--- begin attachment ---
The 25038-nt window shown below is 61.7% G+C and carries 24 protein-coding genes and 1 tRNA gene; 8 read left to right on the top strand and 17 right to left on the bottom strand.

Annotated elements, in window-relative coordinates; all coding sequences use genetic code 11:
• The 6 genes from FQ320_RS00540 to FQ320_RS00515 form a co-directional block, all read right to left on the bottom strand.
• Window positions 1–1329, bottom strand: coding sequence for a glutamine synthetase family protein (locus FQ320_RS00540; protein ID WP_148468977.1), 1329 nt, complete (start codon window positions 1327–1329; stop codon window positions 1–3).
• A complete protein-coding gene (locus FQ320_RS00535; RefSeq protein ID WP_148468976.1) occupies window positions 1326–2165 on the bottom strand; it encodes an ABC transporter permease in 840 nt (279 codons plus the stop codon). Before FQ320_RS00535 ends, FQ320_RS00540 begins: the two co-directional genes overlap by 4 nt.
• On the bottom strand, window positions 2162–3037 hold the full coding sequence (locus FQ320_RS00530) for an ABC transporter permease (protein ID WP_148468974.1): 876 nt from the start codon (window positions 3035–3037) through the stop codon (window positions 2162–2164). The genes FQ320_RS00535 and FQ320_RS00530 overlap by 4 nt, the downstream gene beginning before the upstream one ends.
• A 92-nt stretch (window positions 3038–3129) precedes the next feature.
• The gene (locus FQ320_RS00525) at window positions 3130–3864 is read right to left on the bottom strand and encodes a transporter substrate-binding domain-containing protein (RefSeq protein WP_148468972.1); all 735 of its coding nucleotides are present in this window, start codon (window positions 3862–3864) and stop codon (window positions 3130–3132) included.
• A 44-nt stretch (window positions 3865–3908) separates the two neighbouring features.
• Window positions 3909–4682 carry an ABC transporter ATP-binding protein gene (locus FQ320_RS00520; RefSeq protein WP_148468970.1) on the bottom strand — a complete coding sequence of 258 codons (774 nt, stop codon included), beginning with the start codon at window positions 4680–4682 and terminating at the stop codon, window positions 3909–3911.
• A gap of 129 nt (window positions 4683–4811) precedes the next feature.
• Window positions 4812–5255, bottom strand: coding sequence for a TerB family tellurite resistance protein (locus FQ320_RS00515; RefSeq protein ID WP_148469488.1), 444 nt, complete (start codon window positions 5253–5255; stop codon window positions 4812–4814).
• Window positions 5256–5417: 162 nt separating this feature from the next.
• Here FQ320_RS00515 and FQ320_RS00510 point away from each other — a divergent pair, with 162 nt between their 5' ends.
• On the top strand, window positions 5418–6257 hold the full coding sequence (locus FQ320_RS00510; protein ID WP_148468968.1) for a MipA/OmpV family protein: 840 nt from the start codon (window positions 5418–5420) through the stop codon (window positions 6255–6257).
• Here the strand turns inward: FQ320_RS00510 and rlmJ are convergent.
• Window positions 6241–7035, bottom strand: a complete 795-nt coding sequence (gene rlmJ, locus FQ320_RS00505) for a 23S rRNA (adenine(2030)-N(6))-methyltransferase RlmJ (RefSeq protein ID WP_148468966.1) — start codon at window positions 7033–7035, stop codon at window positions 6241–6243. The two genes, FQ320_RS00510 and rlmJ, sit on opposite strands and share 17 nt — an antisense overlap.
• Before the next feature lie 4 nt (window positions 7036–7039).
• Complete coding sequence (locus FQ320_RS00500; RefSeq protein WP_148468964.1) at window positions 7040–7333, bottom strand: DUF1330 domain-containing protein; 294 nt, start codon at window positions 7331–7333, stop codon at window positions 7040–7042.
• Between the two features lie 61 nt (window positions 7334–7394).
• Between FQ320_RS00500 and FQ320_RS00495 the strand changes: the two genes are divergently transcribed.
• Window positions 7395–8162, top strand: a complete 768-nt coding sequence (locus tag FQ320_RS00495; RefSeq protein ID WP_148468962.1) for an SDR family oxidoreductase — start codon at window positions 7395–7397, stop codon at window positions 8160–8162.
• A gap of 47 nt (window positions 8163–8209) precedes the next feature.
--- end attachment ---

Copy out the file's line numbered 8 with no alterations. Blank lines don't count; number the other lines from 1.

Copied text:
• The gene (locus FQ320_RS00525) at window positions 3130–3864 is read right to left on the bottom strand and encodes a transporter substrate-binding domain-containing protein (RefSeq protein WP_148468972.1); all 735 of its coding nucleotides are present in this window, start codon (window positions 3862–3864) and stop codon (window positions 3130–3132) included.